The fear of ending up alone has been brought up in one of the misophonia groups on Facebook. I can relate big time, and I’m sure many of you reading this can as well.
Sometimes, misophonia can force sufferers to break off relationships with people; friends, boyfriends and girlfriends, husbands and wives, and maybe even family members. “What if I end all of my relationships?” This is one of many thoughts that go through my mind at night.
In my case, when I meet someone new, I tend to not follow up on getting to know that person more in depth unless I really, really, really, like that person. I’ve only met very few people who I like to talk to in person, through text, on the phone, etc. Those people trigger me, yes, but I really like these people and don’t want to break off my friendship with them.
However, I think about my sanity and how long I’ll be able to retain it before I go completely insane. Misophonia is driving me insane. Slowly, but surely. I often think, “How long will it be until I say ‘screw it’, go off the grid, and live in a cabin in the woods?” Tonight, my father triggered me while he was ordering food in the drive-thru to KFC. His sharp “s” sounds made me want to tear out my eardrums and tape his mouth shut. I cringe at the very thought of it. How long until I’m done and break off every single relationship I’ve had with anyone?
Though these thoughts frequently haunt me, I know the logical side of me will stop me before I do something dumb. “You need your friends to survive. Human interaction is key if you want to succeed in life” My logic tells me. It also tells me I can’t just go live by myself in a log cabin the woods because I won’t live very long without having the motivation to go search for food.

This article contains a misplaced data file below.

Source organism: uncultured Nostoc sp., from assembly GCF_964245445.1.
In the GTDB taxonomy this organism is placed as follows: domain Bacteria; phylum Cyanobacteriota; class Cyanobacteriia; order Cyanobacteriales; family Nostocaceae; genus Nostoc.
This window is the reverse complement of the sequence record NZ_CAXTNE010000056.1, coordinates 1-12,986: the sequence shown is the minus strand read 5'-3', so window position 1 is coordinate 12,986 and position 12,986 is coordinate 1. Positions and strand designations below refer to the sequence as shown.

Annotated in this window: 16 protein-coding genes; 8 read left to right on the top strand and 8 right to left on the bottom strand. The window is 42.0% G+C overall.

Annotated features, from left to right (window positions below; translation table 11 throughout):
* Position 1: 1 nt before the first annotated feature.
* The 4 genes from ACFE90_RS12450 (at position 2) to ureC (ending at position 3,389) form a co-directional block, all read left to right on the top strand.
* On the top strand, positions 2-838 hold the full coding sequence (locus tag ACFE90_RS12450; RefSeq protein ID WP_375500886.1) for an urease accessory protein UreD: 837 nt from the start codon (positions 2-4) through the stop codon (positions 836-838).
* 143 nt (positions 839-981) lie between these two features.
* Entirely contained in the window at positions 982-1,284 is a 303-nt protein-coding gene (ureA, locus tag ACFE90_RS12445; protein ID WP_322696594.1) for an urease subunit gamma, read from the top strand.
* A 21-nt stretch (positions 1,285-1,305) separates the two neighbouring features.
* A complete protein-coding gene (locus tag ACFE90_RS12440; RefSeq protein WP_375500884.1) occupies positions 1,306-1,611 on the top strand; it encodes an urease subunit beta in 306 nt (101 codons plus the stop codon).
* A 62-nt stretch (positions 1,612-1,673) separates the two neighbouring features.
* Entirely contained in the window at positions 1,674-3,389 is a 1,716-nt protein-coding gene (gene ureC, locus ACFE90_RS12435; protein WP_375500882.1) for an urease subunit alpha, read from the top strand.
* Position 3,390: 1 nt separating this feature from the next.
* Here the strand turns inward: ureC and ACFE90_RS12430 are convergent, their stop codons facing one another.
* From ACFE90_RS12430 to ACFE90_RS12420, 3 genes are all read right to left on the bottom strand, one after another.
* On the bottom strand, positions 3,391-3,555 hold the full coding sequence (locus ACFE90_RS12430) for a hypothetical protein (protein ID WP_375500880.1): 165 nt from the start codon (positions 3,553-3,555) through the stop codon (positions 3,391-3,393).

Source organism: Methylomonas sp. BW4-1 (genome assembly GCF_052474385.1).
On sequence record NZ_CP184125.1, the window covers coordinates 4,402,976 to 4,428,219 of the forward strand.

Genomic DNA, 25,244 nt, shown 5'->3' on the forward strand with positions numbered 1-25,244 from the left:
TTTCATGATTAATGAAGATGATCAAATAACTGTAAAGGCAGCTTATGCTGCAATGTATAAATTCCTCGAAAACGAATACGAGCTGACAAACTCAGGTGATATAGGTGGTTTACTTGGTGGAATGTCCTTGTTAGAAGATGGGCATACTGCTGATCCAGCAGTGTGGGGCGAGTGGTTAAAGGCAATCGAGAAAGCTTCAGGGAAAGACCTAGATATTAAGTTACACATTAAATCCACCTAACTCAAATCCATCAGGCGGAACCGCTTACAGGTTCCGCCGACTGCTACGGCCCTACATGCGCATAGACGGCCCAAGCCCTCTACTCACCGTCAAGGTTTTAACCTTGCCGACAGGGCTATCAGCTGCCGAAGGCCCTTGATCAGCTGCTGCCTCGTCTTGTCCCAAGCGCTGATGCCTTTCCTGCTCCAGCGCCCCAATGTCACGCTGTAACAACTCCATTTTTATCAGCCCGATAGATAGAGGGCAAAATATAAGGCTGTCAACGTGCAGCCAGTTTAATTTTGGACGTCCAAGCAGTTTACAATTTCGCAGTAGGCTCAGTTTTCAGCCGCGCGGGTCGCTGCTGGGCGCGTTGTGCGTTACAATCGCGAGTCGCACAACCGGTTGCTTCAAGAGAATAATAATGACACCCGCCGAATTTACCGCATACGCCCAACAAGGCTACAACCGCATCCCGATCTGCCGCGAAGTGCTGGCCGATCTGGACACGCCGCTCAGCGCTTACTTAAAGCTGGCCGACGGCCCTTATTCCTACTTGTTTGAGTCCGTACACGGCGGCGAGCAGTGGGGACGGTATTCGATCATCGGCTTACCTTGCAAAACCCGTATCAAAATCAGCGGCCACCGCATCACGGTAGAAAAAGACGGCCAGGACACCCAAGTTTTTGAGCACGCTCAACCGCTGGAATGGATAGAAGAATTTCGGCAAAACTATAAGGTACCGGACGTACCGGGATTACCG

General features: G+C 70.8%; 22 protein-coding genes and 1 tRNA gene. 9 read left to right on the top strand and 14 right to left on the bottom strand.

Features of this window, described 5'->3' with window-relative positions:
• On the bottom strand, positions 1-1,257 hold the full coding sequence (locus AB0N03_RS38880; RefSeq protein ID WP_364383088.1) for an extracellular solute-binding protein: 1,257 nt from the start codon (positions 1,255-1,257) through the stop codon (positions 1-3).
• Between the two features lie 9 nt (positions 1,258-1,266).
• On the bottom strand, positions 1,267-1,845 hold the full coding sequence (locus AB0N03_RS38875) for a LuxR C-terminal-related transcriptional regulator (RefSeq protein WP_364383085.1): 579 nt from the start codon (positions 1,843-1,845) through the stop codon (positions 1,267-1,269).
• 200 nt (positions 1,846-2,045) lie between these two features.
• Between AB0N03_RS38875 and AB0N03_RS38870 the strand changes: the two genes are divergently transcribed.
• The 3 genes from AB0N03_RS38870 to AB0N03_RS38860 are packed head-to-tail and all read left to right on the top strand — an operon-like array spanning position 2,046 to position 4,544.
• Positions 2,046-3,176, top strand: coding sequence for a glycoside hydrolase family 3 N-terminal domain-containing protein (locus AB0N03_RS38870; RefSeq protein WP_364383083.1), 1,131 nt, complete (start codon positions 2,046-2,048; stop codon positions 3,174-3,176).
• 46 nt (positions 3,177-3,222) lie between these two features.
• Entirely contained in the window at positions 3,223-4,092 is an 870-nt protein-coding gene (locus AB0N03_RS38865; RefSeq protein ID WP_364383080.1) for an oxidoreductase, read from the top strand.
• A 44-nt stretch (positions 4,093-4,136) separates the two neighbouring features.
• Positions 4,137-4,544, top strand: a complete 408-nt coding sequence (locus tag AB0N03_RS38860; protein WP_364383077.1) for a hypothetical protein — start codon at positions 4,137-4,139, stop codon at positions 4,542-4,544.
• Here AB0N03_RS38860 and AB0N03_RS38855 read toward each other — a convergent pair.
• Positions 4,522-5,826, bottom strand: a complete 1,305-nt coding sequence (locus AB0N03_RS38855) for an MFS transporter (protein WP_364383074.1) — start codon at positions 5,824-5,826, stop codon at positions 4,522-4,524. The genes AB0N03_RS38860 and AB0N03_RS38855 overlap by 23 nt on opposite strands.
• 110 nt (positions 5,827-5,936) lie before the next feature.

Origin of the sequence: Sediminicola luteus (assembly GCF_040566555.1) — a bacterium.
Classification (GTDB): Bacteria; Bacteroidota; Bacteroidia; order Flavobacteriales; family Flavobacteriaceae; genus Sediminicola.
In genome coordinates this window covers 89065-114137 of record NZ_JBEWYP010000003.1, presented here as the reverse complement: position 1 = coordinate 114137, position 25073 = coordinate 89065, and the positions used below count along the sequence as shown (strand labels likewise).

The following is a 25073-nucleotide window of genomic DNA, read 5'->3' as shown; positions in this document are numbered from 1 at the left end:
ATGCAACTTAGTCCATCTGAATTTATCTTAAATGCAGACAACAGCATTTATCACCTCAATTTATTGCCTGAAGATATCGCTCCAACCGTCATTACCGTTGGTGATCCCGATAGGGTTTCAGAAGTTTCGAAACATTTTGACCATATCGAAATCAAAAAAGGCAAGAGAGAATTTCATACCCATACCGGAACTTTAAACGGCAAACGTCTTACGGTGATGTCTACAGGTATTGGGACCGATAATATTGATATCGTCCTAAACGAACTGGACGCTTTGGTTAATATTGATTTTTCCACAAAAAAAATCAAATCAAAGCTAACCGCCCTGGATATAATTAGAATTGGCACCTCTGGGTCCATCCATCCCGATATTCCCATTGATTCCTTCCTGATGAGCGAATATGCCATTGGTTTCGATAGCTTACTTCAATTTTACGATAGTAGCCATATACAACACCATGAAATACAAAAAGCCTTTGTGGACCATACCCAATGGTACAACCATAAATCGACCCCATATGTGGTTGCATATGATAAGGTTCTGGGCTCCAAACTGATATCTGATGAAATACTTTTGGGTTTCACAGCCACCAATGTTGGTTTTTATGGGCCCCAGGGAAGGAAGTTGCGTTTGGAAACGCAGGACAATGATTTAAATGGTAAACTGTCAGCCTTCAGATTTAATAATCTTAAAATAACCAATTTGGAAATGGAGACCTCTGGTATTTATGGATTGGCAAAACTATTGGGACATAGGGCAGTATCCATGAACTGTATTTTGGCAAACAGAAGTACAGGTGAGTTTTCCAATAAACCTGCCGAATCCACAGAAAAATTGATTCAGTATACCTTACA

Because of misophonia, the way I make friends has changed. When I was little, I made my best friend by walking up to her and saying “You wanna be my friend?!” And she said “Sure!” Now that I have misophonia, I have to see how this person eats, talks, what their habits are and if they trigger me, and so many other factors. And once I’ve done all that, I decide whether it’s worth it to be triggered by this person, whether I feel instantly connected with this person to try and maintain a friendship. This is tiring, especially when someone new walks up to you and strikes up a conversation when your misophonia happens to be really bad that day.
No one wants to be alone. My suggestion? Find the people you would try to set aside your misophonia for (even though you can’t really set it aside, but to try to anyway); the people you really like. I’ll give you a few examples:
-I have a friend who’s “s” sounds are sharp sometimes, he cracks his knuckles, back, fingers, neck, etc., and occasionally bites his nails. However, he’s done so much for me and I’m incredibly thankful to have him for a friend, so I don’t want this friendship to die.
-This friend, her “s” sounds are sharp all the time. That’s about all I noticed. This girl has been through a lot, and she and I became close friends as time went on. We rant to each other. We laugh together. She’s overall hilarious, and I don’t want to let that friendship wither away either.
I could go on, but I think you get my point. Don’t allow misophonia to ruin your relationships with people. Perhaps mine isn’t as worse as some, which is why I may be able to do this, but I’m going to try as hard as I can to keep these people in my life. I don’t think it’s too late for anyone to do this, but it takes time and practice. Don’t end up alone. Keep your special people close to your heart.Looking for more information on misophonia? Consider attending our workshops at Misophoniaeducation.com